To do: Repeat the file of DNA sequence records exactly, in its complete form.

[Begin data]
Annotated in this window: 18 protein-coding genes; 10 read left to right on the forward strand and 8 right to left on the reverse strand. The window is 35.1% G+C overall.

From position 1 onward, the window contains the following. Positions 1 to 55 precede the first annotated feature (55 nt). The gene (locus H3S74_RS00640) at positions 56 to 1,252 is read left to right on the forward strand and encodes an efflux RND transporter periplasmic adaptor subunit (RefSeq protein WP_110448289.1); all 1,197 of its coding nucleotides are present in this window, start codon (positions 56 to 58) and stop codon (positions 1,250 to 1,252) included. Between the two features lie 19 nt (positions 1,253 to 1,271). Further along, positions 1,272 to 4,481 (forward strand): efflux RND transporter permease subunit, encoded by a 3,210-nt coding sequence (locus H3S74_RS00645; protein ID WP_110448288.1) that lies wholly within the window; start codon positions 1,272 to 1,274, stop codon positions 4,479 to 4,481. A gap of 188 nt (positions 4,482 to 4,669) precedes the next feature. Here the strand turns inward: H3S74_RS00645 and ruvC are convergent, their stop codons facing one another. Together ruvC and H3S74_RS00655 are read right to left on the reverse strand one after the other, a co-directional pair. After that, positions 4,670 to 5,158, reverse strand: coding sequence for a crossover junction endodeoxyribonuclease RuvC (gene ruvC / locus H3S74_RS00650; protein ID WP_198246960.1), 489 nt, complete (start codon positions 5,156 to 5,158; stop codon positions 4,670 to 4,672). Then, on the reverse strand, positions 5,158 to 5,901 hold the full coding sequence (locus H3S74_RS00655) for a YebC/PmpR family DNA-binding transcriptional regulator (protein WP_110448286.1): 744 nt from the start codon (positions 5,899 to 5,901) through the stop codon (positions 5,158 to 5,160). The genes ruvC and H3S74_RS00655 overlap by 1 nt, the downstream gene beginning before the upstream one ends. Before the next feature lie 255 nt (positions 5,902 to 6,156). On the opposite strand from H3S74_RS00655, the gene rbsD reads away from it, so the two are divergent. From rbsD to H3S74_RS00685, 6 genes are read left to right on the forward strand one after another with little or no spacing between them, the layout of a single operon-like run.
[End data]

Annotated in this window: 18 protein-coding genes; 10 read left to right on the forward strand and 8 right to left on the reverse strand. The window is 35.1% G+C overall.

From position 1 onward, the window contains the following. Positions 1 to 55 precede the first annotated feature (55 nt). The gene (locus H3S74_RS00640) at positions 56 to 1,252 is read left to right on the forward strand and encodes an efflux RND transporter periplasmic adaptor subunit (RefSeq protein WP_110448289.1); all 1,197 of its coding nucleotides are present in this window, start codon (positions 56 to 58) and stop codon (positions 1,250 to 1,252) included. Between the two features lie 19 nt (positions 1,253 to 1,271). Further along, positions 1,272 to 4,481 (forward strand): efflux RND transporter permease subunit, encoded by a 3,210-nt coding sequence (locus H3S74_RS00645; protein ID WP_110448288.1) that lies wholly within the window; start codon positions 1,272 to 1,274, stop codon positions 4,479 to 4,481. A gap of 188 nt (positions 4,482 to 4,669) precedes the next feature. Here the strand turns inward: H3S74_RS00645 and ruvC are convergent, their stop codons facing one another. Together ruvC and H3S74_RS00655 are read right to left on the reverse strand one after the other, a co-directional pair. After that, positions 4,670 to 5,158, reverse strand: coding sequence for a crossover junction endodeoxyribonuclease RuvC (gene ruvC / locus H3S74_RS00650; protein ID WP_198246960.1), 489 nt, complete (start codon positions 5,156 to 5,158; stop codon positions 4,670 to 4,672). Then, on the reverse strand, positions 5,158 to 5,901 hold the full coding sequence (locus H3S74_RS00655) for a YebC/PmpR family DNA-binding transcriptional regulator (protein WP_110448286.1): 744 nt from the start codon (positions 5,899 to 5,901) through the stop codon (positions 5,158 to 5,160). The genes ruvC and H3S74_RS00655 overlap by 1 nt, the downstream gene beginning before the upstream one ends. Before the next feature lie 255 nt (positions 5,902 to 6,156). On the opposite strand from H3S74_RS00655, the gene rbsD reads away from it, so the two are divergent. From rbsD to H3S74_RS00685, 6 genes are read left to right on the forward strand one after another with little or no spacing between them, the layout of a single operon-like run.